ESP32 Arduino: Getting available messages and free spaces of FreeRTOS queue

The objective of this post is to explain how to check how many messages are available on a FreeRTOS queue, without consuming them. We will also check how to use the API to get how many free spaces are still available on the same queue. The tests of this ESP32 tutorial were performed using a DFRobot’s ESP-WROOM-32 device integrated in a ESP32 FireBeetle board.


Introduction

The objective of this post is to explain how to check how many messages are available on a FreeRTOS queue, without consuming them. We will also check how to use the API to get how many free spaces are still available on the same queue.

We will perform the tests over a queue of integers, jut for exemplification. All the queue handling code will be done on the main loop, for us to focus on the relevant APIs.

The tests of this ESP32 tutorial were performed using a DFRobot’s ESP-WROOM-32 device integrated in a ESP32 FireBeetle board.


The code

We will start by declaring a global queue handle variable, so it can be shared between the Arduino setup function and main loop. This will be used to store the result of the queue creation API call.

Next we will create the queue on the setup function. We will create it with 5 elements of type int. Please consult this previous post for more information about creating queues.

We will also start a serial connection on the setup function for later printing the results.

QueueHandle_t queue;

void setup() {

  Serial.begin(115200);

  queue = xQueueCreate( 5, sizeof( int ) );

  if(queue == NULL){
    Serial.println("Error creating the queue");
  }

}

Now, in the Arduino main loop function, we will insert 5 elements in the queue, inside a for loop. Thus the queue should become full. You can check more about inserting elements in a FreeRTOS queue here.

for(int i = 0; i<5; i++){
    xQueueSend(queue, &i, 0);
}

Now, in another loop, we will use the APIs to check both how many elements are on the queue and how many empty spaces are available.

So, to check how many messages are available in the queue, we call the uxQueueMessagesWaiting function and simply pass as input the queue handle. The function should return the number of messages available.

Similarly, to get the number of empty spaces, we call the uxQueueSpacesAvailable function and also pass as input the same queue handle. It should return the number of empty spaces.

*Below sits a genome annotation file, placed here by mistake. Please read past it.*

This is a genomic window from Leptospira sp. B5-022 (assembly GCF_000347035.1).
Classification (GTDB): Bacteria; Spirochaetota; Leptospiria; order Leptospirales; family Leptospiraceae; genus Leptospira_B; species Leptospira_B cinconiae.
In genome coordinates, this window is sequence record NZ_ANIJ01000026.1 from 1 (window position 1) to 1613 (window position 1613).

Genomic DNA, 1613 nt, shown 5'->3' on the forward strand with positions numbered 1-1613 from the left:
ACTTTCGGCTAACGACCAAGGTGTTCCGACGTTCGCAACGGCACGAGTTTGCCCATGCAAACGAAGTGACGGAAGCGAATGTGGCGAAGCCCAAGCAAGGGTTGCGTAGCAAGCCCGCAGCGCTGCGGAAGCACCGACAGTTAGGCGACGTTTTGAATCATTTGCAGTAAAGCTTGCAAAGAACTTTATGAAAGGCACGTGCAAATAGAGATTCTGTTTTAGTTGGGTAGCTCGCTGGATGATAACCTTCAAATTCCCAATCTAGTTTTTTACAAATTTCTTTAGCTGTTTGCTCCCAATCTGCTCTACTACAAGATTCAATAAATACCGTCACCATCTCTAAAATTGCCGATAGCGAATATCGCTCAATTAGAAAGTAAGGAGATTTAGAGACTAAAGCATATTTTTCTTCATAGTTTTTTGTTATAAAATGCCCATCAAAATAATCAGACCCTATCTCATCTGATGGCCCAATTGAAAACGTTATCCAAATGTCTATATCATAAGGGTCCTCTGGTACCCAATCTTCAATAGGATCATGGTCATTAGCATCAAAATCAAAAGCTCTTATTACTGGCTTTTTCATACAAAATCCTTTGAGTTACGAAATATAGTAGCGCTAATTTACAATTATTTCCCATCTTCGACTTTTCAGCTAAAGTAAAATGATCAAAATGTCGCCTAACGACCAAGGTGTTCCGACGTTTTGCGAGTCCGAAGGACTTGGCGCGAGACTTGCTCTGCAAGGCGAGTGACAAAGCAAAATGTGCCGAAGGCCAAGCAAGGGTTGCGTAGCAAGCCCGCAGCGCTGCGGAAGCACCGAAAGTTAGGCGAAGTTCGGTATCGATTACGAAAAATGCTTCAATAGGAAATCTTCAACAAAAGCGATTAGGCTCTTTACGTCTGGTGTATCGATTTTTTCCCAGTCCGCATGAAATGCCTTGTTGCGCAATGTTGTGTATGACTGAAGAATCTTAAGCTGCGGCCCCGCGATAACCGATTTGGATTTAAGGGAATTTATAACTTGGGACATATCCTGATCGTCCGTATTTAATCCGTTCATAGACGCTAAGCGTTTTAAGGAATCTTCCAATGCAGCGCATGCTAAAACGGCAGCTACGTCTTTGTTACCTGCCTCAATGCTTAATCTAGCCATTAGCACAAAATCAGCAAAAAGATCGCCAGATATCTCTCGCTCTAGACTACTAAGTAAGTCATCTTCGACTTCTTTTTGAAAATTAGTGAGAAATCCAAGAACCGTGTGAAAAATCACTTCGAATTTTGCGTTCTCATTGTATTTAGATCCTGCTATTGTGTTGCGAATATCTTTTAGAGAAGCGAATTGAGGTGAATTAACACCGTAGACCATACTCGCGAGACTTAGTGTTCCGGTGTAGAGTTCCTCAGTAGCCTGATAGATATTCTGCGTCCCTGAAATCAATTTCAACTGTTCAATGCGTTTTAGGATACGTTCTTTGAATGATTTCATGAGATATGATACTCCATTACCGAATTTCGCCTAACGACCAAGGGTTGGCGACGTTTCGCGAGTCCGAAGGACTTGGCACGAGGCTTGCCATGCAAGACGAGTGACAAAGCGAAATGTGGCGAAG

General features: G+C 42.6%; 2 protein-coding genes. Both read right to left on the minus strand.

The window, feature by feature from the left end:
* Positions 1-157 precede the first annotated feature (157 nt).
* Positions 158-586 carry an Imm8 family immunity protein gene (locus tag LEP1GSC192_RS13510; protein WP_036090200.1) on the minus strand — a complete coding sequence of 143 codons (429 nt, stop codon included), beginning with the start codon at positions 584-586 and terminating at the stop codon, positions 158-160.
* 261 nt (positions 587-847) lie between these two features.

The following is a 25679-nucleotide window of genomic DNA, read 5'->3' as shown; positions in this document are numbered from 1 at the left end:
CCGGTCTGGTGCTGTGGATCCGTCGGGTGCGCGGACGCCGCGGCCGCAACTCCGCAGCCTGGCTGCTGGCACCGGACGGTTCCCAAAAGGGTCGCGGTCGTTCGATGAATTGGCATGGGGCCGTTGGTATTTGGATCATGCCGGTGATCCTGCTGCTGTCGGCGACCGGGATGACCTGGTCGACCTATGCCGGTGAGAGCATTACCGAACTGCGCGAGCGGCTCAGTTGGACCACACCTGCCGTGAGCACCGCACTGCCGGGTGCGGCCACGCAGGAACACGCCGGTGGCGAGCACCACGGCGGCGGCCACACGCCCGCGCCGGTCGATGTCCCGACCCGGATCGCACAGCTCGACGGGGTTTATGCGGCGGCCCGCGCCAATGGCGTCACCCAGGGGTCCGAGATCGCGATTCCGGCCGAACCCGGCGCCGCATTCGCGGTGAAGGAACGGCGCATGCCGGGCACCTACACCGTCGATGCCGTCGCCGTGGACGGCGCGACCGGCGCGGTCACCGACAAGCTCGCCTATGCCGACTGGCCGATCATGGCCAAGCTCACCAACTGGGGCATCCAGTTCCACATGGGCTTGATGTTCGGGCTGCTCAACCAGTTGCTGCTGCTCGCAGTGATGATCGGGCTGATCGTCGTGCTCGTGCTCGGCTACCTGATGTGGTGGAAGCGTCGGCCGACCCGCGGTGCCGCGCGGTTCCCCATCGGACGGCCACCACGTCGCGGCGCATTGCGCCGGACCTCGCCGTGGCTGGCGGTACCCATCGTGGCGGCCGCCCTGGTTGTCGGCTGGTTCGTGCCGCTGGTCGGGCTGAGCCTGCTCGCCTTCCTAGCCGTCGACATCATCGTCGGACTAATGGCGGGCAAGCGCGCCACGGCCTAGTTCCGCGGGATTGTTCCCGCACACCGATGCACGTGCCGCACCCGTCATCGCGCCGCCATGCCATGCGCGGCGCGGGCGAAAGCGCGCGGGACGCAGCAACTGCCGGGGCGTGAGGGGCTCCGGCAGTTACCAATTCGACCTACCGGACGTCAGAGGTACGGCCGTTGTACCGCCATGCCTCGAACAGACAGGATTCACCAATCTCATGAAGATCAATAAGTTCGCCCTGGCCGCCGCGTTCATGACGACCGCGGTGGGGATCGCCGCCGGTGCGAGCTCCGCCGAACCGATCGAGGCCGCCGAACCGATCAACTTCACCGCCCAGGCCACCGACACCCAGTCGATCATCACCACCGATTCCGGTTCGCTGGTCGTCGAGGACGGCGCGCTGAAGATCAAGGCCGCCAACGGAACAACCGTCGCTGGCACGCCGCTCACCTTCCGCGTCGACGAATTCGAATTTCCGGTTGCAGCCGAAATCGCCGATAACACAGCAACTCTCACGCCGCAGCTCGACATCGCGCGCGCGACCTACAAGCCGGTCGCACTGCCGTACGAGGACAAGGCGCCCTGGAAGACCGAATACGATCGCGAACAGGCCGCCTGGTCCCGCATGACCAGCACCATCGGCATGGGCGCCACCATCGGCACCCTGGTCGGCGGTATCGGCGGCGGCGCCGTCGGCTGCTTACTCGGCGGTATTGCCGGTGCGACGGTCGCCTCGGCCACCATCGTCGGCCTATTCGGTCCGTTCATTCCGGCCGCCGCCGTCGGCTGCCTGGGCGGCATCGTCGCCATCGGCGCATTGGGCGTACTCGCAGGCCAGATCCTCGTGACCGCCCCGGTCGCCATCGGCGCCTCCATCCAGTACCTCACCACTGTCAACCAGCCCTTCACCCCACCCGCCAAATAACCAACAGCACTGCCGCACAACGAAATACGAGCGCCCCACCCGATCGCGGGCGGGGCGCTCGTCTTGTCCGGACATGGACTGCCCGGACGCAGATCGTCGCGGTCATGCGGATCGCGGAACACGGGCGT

int messagesWaiting = uxQueueMessagesWaiting(queue);
int emptySpaces = uxQueueSpacesAvailable(queue);

Before the previous calls, we will consume an item from the queue, so we see the results from the previous invocations changing. For more on consuming queue items, please check here.

The final source code can be seen bellow. It already includes the consumption of the queue items, some additional prints to the serial port and also a null check to confirm if the queue was created or not, before using it in the main loop.

QueueHandle_t queue;

void setup() {

  Serial.begin(115200);

  queue = xQueueCreate( 5, sizeof( int ) );

  if(queue == NULL){
    Serial.println("Error creating the queue");
  }

}

void loop() {

  if(queue == NULL)return;

  Serial.println("##########New iteration#########");

  for(int i = 0; i<5; i++){
    xQueueSend(queue, &i, 0);
  }

  int element;

  for(int i = 0; i<5; i++){

    Serial.println("---------------------");

    xQueueReceive(queue, &element, 0);

    int messagesWaiting = uxQueueMessagesWaiting(queue);
    int emptySpaces = uxQueueSpacesAvailable(queue);

    Serial.print("Messages waiting: ");
    Serial.println(messagesWaiting);

    Serial.print("Empty spaces: ");
    Serial.println(emptySpaces);

    Serial.print("Element: ");
    Serial.println(element);

  }

  Serial.println();
  delay(1000);
}


Testing the code

To test the code, simply compile it and upload it to your ESP32. Then, open the Arduino IDE serial monitor. As shown below in figure 1, the number of messages and spaces available are both printed and change accordingly as we consume queue items.

Note that the first iteration output has 4 messages available and 1 empty space since we invoke the APIs after consuming the first item.

ESP32 FreeRTOS check elements and spaces available on queue

Figure 1 – Output of the execution of the program.

Advertisements
This entry was posted in ESP32 and tagged , , , , , , , , . Bookmark the permalink.

2 Responses to ESP32 Arduino: Getting available messages and free spaces of FreeRTOS queue

  1. Pingback: ESP32 Arduino: Communication between tasks using FreeRTOS queues | techtutorialsx

  2. Pingback: ESP32 Arduino: FreeRTOS queues performance test | techtutorialsx

Leave a Reply

Fill in your details below or click an icon to log in:

WordPress.com Logo

You are commenting using your WordPress.com account. Log Out / Change )

Twitter picture

You are commenting using your Twitter account. Log Out / Change )

Facebook photo

You are commenting using your Facebook account. Log Out / Change )

Google+ photo

You are commenting using your Google+ account. Log Out / Change )

Connecting to %s